I presume the next time a bandanna'd trustafarian acts like a prick and baits a cop that it's justifiable when he's kicked in the head. He got what's coming to him, after all. Would seeking police brutality charges make him a 'crybaby'? The double standards are coming fast and furious.

Although I tend to agree with fullerine, I don't see a double standard here. Police are armed, (hopefully) trained representatives of the government, sent (hopefully) to protect civic order. The bar is set higher for them, for a reason.

Getting stomped to the ground by police is government-sanctioned repression, or at least brutality. Getting stomped to the ground by "anarchist" jackasses is called "losing a fight."
posted by PlusDistance at 6:37 AM on January 21, 2005


The presence of people actually using soap or deodorant probably threw them into a rage.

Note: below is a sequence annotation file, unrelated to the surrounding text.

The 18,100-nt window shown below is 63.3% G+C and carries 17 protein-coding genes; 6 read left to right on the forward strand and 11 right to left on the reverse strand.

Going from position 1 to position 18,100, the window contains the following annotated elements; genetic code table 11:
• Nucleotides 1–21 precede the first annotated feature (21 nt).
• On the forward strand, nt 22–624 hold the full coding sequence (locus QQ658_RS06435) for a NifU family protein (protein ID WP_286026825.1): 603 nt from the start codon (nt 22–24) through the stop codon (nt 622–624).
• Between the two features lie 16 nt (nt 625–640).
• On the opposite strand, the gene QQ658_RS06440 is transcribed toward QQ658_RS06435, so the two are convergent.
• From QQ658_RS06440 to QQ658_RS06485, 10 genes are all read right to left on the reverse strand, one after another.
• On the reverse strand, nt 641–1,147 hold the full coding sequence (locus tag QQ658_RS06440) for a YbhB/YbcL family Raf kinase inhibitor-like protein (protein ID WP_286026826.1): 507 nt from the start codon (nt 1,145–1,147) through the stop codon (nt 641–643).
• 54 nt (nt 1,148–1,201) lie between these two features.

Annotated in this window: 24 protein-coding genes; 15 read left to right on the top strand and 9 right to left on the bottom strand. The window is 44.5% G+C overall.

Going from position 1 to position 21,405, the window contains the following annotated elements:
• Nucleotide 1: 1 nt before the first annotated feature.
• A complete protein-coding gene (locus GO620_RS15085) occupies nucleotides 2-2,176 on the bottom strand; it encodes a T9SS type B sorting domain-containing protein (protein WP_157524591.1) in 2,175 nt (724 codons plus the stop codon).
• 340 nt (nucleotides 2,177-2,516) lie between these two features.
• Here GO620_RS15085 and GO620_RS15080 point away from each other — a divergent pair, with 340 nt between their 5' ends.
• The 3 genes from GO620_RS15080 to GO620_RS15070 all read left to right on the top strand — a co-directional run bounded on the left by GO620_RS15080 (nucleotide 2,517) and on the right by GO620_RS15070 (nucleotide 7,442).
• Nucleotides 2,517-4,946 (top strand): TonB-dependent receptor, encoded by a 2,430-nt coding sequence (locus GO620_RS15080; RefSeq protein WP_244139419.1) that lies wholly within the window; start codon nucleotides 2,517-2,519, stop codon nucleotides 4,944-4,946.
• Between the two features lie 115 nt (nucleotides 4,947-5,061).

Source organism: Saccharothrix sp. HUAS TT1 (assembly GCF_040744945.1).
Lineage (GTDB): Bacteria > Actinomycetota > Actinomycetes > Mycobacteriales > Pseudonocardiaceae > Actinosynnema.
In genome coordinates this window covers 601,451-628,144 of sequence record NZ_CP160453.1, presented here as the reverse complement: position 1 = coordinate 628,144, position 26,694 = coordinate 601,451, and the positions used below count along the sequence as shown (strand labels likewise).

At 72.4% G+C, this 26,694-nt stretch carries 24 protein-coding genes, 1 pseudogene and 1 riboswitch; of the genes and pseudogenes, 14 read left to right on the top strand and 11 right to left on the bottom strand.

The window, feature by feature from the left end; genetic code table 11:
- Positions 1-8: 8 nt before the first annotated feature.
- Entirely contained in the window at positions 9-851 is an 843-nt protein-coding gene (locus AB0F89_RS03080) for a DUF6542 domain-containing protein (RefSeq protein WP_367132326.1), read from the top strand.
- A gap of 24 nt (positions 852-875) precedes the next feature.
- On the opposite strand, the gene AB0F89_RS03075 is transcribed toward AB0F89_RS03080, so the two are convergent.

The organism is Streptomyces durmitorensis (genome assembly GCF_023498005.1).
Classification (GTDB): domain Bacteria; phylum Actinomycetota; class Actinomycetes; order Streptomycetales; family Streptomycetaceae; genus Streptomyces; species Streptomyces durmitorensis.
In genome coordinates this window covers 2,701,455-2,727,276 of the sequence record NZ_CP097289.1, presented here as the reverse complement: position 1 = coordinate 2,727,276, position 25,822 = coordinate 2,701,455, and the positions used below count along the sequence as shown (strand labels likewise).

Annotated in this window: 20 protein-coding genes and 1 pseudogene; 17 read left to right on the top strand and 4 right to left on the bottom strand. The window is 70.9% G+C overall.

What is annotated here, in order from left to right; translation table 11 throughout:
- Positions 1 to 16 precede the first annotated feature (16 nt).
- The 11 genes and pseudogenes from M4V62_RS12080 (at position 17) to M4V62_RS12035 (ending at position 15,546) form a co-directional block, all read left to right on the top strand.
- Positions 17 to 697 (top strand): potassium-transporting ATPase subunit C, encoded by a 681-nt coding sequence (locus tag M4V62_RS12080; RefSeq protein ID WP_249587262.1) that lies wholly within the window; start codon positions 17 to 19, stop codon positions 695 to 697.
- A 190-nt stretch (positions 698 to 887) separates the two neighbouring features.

posted by TetrisKid at 8:10 PM PST on January 20


And I bet you are a big boy and use BOTH soap and deodorant.

Be sure it uses Dibutyl Phthalate and methylisothiazoline - aka MIT. Because you are an important, fragrant person with shiny hair.
posted by rough ashlar at 6:42 AM on January 21, 2005


Real organized protest takes intelligence, focus, civility and resolve. It's no accident that we celebrated Martin Luther King Day this week. These guys could learn from him.

Indeed. MLK understood that it is fruitless to use violence directly; you need to persuade the government to do it for you, in the form of getting laws passed that compell people to behave as you wish.
posted by Ayn Marx at 7:25 AM on January 21, 2005


Are these guys really Protest Warriors if they got their asses so readily kicked?
posted by Optimus Chyme at 7:44 AM on January 21, 2005


Are these guys really Protest Warriors if they got their asses so readily kicked?

They're warriors the way Grand Wizards actually know magic.
posted by XQUZYPHYR at 8:13 AM on January 21, 2005